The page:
A distant view ☆☆☆

Lest you think my labeling the Gianicolo "one of my favorite spots in all of Rome" is hyperbole, I submit the purplest piece of prose I've ever penned, a veritable love letter to the view from up here at night that I wrote back in college, when I was about to leave life in Rome behind for a second time.

Stand against the burnt red cat's-tongue stucco. Press your knees into the rough wall that encircles the crest of green rise called Gianicolo.

Let the breeze bite your face. Fill the linings of your nose with the bad cologne from the self-absorbed couple pressed against each other nearby, and the cloy of sleeping flowers in the park below.

Listen to the Fiats behind you creak as they sway with erotic love. Smile at the winking yellow man-stars from the low suburban slope across the valley, and the fluid car headlights that flow alongside the Tevere.

All of Rome belongs to you.

You can look out over the skyline and mark every place that you own. Every dome of every church that belongs unreservedly to you. Each famous point of reference with which you share the perfect affinity of witness, contemplation, and creation. Places you have created for yourself—not the landmark, but rather just the right opinion on it. A few descriptive phrases, wrestled by your brain to perfection, jealously guarded inside your mind.

You own every single spot you have visited, every marvel of Rome to which you have paid awed or indifferent homage. From the twin domes at the triumvirate end of Piazza del Popolo to the twin spires of Trinità dei Monti crowning the Spanish Steps. Even the white, puffy scar of the Vittorio Emanuele monument. The beautiful and the ugly, beloved and detested. Dirty, sunken ruins and shiny, belching traffic.

But you also own the Via Appia Antica that shoots, arrow-straight, a ROMAN road, south out of the city, past generations of pious Christians whose greatest sin in the eyes of their world was to exist. They have had their revenge, made your city their capital, and spent centuries sprinkling your Rome with temples where people can worship their frescoes and confetti-marbled floors. Deep green, burgundy, old white, with gray mortar.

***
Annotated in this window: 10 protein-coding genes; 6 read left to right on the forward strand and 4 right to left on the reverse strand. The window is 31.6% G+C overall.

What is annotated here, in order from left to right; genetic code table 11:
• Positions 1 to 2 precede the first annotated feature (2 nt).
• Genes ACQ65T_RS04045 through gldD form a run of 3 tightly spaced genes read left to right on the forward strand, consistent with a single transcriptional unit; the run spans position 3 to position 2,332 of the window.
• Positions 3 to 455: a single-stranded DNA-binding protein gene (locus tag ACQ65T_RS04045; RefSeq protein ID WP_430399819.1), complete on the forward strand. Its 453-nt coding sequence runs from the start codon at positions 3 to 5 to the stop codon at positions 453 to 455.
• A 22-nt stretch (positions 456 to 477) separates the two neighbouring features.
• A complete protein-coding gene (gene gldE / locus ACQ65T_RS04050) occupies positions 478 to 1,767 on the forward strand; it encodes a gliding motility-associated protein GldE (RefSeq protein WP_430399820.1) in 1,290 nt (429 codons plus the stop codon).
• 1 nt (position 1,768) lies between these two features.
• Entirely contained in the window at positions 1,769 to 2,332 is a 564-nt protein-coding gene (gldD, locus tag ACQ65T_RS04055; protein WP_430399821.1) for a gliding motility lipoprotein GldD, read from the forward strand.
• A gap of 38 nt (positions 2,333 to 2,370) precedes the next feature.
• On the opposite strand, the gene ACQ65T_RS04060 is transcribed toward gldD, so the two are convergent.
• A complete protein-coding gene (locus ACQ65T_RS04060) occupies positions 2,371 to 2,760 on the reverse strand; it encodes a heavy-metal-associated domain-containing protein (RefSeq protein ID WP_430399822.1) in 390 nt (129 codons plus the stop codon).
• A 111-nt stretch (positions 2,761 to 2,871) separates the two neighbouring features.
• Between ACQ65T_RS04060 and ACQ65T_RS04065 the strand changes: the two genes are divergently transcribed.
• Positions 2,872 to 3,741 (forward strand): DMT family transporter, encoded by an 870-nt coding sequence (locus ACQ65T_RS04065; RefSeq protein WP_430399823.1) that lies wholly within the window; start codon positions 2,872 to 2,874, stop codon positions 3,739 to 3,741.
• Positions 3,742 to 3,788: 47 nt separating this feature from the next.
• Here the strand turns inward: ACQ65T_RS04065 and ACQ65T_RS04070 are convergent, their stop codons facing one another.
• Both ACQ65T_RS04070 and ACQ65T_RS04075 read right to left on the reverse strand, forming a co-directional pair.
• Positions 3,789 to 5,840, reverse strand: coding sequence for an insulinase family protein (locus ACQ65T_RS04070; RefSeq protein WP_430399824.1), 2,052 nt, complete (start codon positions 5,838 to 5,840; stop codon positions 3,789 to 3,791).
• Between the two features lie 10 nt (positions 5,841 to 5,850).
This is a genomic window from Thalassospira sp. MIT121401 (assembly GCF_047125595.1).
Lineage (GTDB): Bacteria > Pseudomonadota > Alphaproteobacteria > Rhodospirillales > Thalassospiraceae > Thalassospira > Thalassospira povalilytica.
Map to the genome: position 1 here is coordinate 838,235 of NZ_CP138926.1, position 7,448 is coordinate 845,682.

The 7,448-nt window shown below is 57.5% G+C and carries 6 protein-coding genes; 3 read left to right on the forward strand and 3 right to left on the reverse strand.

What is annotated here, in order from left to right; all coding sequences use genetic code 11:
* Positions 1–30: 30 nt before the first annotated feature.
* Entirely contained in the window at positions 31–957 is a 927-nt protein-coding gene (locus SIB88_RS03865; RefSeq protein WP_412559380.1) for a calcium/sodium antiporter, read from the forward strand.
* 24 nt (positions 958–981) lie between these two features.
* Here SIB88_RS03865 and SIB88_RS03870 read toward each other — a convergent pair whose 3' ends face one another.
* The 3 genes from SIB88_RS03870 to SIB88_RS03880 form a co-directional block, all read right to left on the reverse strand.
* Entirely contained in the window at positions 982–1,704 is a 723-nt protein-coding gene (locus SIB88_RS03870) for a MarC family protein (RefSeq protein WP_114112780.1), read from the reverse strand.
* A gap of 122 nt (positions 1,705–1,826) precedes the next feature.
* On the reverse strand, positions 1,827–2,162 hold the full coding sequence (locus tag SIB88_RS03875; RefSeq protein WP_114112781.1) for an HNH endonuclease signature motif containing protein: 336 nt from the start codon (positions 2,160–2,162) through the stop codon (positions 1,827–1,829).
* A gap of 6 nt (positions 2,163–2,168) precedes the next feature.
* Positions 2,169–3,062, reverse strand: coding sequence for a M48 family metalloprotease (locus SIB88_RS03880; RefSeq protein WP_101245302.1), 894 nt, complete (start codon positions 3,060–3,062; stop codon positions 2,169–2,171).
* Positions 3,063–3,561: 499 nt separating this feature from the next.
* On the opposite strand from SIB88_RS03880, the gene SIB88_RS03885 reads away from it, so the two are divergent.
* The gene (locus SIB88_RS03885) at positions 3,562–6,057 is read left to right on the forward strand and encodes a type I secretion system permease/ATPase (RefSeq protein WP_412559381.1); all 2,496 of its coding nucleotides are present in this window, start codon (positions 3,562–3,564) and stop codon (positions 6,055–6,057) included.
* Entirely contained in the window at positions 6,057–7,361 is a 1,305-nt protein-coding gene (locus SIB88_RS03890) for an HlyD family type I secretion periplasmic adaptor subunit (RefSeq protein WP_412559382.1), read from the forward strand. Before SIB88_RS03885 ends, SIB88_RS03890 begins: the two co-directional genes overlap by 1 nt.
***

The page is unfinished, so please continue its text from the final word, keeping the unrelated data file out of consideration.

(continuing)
You possess the pale curve of the Colosseum that peeks out, thin, delicate and proud. You catch it with your eye, the owner's eye. You know how to pick its broken marble shell out of the complex sprawl and introverted jumble of your city.

You reign over the wide, noble hemisphere of the Pantheon, worshipped by its many gods, perfect in their architecture, symmetry, and devotion to the human race.

You also own the diminutive dome of Santa Maria Del Popolo, distinguishable only to your trained gaze, a treasure of art and dignity. Caravaggio and Raffaello, Pinturicchio and Bramante all find peace inside, their artistic legacies resting together in this mildly touristed spot at the edge of your city's walls.

Yours alone are the myriad medieval buildings of the Jewish Ghetto, of Trastevere. You own every convoluted alleyway that carves its worn worm path through the exquisitely special mundanity of a settling, dusty Metropolis.

You lay claim to each and every unidentifiable dome that punctuates the panoramic spill, simply because it exists and rises above the five story skyscrapers of your Rome. These churches thrust their perfect and perfunctory hemispheres above the sprawl, all for you.

They do it for you.

Your dominion knows no bounds as you posses fully the city, turning it over and over like a sweet candy on your tongue. An echo from an age thousands of years gone winds its shadows along the broken and dusty remains of the Foro Romano, brick and marble jerryrigged back together by Mussolini's iron staples and megalomaniacal fancy.

The echoes remind you that you once reigned over the entire western world. Your presence was felt and feared even beyond the Pax Romana that you ruled through the Caesars of antique millenniums. The Forum columns that still stand do so for your victories, your triumphs, your Rome.

You gather it all to your sweating breast and love it with the throb of your heart, for it is your city and yours alone. Your blood pulses for it as strongly as it does for your parents, your own children, your most intimate lover.

You guard it jealously and refuse to admit that anyone else could possibly lay claim to your vicoli, your tiny restaurants, your marble street signs embedded in sixteenth-century palazzo walls, your stray cats, your opera, your dripping laundry, your cobblestones, your art, your history, your Rome.

As you stand against the sun burnt wall of the Gianicolo rising out of Trastevere, you know, and love, and possess all of Rome.

And Rome responds.

As you kiss its choked air, caress its broken curves gently with your eyes, fill your mind with nothing but its well-worn and perfectly marred beauty, Rome responds.

It, too knows your mind. It, too loves your heart. And it, too owns your soul.